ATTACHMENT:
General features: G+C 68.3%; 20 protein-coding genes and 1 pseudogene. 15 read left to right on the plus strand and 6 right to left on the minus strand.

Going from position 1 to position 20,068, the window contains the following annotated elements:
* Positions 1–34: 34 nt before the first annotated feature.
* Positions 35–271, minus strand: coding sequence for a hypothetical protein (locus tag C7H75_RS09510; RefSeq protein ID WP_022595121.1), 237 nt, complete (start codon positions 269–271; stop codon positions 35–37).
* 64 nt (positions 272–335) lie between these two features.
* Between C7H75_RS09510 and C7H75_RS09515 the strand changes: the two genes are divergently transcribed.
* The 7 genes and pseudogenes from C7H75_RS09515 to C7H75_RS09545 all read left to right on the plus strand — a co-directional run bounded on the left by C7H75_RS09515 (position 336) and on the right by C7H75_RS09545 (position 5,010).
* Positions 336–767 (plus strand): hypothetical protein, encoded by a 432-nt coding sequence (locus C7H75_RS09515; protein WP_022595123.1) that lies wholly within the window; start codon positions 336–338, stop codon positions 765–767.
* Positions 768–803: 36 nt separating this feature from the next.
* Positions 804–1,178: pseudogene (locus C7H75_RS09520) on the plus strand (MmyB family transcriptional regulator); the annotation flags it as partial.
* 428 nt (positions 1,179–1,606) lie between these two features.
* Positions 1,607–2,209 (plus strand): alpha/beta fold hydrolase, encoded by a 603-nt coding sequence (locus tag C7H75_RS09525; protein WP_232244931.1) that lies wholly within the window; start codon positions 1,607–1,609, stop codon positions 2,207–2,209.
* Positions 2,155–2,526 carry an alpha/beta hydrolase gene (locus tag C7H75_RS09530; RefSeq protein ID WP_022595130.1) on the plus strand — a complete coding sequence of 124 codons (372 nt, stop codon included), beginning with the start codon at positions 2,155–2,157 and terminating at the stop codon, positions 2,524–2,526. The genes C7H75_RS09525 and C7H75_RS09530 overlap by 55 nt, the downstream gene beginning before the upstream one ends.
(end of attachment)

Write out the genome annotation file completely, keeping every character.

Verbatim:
General features: G+C 68.3%; 20 protein-coding genes and 1 pseudogene. 15 read left to right on the plus strand and 6 right to left on the minus strand.

Going from position 1 to position 20,068, the window contains the following annotated elements:
* Positions 1–34: 34 nt before the first annotated feature.
* Positions 35–271, minus strand: coding sequence for a hypothetical protein (locus tag C7H75_RS09510; RefSeq protein ID WP_022595121.1), 237 nt, complete (start codon positions 269–271; stop codon positions 35–37).
* 64 nt (positions 272–335) lie between these two features.
* Between C7H75_RS09510 and C7H75_RS09515 the strand changes: the two genes are divergently transcribed.
* The 7 genes and pseudogenes from C7H75_RS09515 to C7H75_RS09545 all read left to right on the plus strand — a co-directional run bounded on the left by C7H75_RS09515 (position 336) and on the right by C7H75_RS09545 (position 5,010).
* Positions 336–767 (plus strand): hypothetical protein, encoded by a 432-nt coding sequence (locus C7H75_RS09515; protein WP_022595123.1) that lies wholly within the window; start codon positions 336–338, stop codon positions 765–767.
* Positions 768–803: 36 nt separating this feature from the next.
* Positions 804–1,178: pseudogene (locus C7H75_RS09520) on the plus strand (MmyB family transcriptional regulator); the annotation flags it as partial.
* 428 nt (positions 1,179–1,606) lie between these two features.
* Positions 1,607–2,209 (plus strand): alpha/beta fold hydrolase, encoded by a 603-nt coding sequence (locus tag C7H75_RS09525; protein WP_232244931.1) that lies wholly within the window; start codon positions 1,607–1,609, stop codon positions 2,207–2,209.
* Positions 2,155–2,526 carry an alpha/beta hydrolase gene (locus tag C7H75_RS09530; RefSeq protein ID WP_022595130.1) on the plus strand — a complete coding sequence of 124 codons (372 nt, stop codon included), beginning with the start codon at positions 2,155–2,157 and terminating at the stop codon, positions 2,524–2,526. The genes C7H75_RS09525 and C7H75_RS09530 overlap by 55 nt, the downstream gene beginning before the upstream one ends.